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As consolidation quickens and growth opportunities get crowded out quickly, organisations are digging deeper to realise latent values of their brand assets. Gap recently announced that it is going to shift focus to its Old Navy and Athleta brands, with a target of achieving $10 billion and $1 billion in net sales respectively in the next few years.
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According to CEO Art Peck, “Over the past two years, we’ve made significant progress evolving how we operate — starting with getting great product into the hands of our customers, more consistently and faster than ever before. With much of this foundation in place, we’re now shifting our focus to growth. We will leverage our iconic brands and significant scale to deliver growth by shifting to where our customers are shopping — online, value and active.”
Viacom’s strategy over the next few years is going to be no different, with focus only on 6 core brands — Nickelodeon, Nick Jr., MTV, Comedy Central, BET and Spike.
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Other emerging or established trends are also clearly impeding brand proliferation. Some of these trends are around highly potent factors like “brand purpose” and “sustainability”. Consumers, through their discerning voices and choices, are already putting brakes on anything being shoved down their throats.
In addition to brand level trends, there are other movements that have the ability to slow down brand proliferation. The number and amount of advertising messages are being impacted by global spending squeezes. Spending dynamics are also changing, with advertisers losing confidence on television as a brand building medium. Although there is high faith on platforms like Facebook, Instagram, Snapchat, Twitter, digital advertising spends are also declining.
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If the primary drivers of these ‘brandless’ and ‘fewer brands’ campaigns has been the general annoyance with being bombarded with advertising messages, then the debate needs to shift to more optimum and effective use of ad budgets. That is where proliferation is a problem, and not with the number of brands that we have.
As human beings, we are strongly driven by perceptions. The same ad for a brand, repeated multiple times through the day across different channels, makes us think there are too many brands who are drowning us with their noise. In sum, the number of advertising messages have proliferated, and not brands themselves. This realisation has far reaching implications for the advertising and brand building disciplines:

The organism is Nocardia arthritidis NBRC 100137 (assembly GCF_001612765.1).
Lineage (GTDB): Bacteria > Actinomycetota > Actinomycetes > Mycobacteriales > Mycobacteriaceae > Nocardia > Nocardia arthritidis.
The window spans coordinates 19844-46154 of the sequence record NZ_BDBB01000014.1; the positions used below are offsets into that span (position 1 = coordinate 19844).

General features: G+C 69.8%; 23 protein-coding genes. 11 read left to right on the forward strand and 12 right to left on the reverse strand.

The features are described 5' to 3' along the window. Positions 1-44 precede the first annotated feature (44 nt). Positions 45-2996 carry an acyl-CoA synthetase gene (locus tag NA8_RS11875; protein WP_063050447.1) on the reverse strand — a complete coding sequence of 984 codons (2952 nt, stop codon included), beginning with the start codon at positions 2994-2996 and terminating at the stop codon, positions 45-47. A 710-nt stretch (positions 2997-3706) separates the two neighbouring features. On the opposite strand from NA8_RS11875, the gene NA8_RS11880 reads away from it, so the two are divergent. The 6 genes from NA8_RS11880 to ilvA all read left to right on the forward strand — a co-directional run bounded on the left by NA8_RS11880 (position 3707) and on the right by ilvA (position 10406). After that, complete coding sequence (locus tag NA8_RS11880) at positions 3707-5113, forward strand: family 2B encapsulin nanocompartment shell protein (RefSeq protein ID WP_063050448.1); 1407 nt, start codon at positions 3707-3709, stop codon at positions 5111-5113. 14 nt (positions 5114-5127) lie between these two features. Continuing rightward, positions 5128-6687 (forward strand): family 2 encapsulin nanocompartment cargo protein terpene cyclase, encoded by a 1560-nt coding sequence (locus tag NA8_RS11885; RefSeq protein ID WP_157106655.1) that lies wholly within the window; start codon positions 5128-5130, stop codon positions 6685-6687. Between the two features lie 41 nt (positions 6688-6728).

- Advertising proliferation is a phenomenon that happens quicker and with ease compared to brand proliferation
- Advertising proliferation is being compounded by the proliferation of media channels (online and offline), which has driven huge anxieties in the heart of brand builders → This in turn leads to omni-channel campaigns that contribute to advertising noise
- Our online and offline worlds co-exist and that has always been a hard truth. The number of times we now transition between the two worlds during the day has reached dizzying proportions
- The emergence of mobile has contributed significantly to the perception of brand proliferation. As advertising dollars get funnelled towards mobile and traditional TV spends decline, there will be more ad content pushed to mobile devices
- The seamless integration between different online and offline channels has increased our AOTS (Average Opportunity To See) for an ad campaign, which in turn magnifies the perception of brand proliferation
Let us have the right debates, and not misconstrued and misinformed ones. The debate around uncontrolled product launches and the misconception that it leads to higher number of brands will be a part of a separate piece. In reality, more uncontrolled is the innovation, higher is the rate of product failure and lower is the number of brands in the category (although there will always be fleeting glimpses).
You can also read the article in LinkedIn Pulse by clicking here.